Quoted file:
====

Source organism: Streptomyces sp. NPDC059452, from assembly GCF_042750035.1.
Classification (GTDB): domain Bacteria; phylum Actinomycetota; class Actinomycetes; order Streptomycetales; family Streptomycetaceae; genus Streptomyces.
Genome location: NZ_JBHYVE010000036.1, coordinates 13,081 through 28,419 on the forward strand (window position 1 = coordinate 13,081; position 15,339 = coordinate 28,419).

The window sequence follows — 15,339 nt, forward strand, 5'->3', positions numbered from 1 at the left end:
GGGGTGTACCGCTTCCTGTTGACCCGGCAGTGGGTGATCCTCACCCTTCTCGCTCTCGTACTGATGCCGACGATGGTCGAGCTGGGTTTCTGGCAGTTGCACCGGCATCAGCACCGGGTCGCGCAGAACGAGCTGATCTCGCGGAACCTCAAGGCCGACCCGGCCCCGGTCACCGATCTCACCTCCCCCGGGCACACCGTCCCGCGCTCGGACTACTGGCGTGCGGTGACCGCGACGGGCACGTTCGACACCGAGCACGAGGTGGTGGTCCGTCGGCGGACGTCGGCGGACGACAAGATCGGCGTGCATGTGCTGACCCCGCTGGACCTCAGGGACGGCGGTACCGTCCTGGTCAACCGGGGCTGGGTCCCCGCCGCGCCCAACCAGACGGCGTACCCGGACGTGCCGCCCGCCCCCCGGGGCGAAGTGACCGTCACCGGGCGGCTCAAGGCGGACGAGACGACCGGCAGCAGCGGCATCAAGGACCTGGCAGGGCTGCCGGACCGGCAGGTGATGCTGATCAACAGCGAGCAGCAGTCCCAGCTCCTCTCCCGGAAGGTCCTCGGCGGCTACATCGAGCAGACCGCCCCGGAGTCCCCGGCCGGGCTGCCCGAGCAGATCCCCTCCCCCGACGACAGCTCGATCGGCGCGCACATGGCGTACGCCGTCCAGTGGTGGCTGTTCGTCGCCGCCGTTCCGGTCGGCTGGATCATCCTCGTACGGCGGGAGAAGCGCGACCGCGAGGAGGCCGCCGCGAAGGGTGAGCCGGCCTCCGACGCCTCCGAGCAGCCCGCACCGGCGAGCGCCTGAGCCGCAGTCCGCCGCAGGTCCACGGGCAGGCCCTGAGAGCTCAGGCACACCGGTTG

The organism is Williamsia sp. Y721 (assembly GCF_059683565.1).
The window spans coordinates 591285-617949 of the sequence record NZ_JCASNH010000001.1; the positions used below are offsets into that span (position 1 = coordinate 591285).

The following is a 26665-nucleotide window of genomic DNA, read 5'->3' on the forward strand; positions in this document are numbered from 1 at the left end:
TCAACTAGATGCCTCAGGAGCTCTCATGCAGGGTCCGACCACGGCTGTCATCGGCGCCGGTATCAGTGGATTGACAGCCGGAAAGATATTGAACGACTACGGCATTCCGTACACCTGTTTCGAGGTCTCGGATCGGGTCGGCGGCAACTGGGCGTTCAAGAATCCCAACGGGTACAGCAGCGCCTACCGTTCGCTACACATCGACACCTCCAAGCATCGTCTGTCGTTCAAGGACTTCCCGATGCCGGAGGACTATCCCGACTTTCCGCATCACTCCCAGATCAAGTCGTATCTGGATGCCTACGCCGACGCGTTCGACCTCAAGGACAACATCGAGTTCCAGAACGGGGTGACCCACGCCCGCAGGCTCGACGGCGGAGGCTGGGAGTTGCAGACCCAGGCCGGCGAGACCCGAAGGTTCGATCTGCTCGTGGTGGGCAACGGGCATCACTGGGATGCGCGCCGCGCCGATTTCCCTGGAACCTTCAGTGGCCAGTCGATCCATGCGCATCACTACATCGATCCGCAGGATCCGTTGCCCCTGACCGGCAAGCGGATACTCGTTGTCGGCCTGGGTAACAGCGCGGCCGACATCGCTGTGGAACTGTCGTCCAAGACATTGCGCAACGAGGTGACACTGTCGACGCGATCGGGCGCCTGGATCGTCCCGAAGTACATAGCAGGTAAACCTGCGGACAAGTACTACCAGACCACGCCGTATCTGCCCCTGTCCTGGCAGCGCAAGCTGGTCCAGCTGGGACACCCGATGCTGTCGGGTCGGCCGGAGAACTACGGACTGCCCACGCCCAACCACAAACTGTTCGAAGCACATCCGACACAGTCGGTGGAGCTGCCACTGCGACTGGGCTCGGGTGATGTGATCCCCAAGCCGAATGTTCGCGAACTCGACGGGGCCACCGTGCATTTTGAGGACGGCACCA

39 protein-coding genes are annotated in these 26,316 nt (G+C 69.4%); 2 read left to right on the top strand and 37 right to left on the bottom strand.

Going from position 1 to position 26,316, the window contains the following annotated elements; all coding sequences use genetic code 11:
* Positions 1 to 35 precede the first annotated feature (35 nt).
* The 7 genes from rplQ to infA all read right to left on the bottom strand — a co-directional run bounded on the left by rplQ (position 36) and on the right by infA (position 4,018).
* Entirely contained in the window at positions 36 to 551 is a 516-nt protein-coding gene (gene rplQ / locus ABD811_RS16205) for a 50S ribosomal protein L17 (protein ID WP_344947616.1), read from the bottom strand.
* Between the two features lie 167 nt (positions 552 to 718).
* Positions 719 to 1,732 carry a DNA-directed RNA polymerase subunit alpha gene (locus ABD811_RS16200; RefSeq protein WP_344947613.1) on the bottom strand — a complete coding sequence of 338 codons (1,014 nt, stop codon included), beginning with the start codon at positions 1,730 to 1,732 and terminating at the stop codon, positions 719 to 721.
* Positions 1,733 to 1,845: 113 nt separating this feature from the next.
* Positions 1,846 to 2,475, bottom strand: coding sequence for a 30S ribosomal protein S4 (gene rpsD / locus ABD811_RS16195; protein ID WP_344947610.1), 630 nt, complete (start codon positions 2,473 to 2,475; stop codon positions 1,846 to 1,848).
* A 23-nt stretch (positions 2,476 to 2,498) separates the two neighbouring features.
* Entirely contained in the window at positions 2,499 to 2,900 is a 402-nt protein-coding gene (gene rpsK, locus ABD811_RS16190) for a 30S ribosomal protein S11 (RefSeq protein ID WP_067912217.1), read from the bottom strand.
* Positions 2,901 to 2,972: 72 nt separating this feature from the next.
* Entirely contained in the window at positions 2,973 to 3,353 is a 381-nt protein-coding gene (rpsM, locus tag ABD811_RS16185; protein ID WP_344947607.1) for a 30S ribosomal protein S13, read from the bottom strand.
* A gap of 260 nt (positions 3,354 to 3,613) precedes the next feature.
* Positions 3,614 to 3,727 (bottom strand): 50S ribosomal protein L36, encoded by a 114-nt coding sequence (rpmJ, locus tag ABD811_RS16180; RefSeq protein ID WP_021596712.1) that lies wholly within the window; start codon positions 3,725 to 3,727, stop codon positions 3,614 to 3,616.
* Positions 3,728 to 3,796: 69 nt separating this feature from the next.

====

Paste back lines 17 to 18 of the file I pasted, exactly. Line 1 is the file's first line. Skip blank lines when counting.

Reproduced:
* Positions 1,733 to 1,845: 113 nt separating this feature from the next.
* Positions 1,846 to 2,475, bottom strand: coding sequence for a 30S ribosomal protein S4 (gene rpsD / locus ABD811_RS16195; protein ID WP_344947610.1), 630 nt, complete (start codon positions 2,473 to 2,475; stop codon positions 1,846 to 1,848).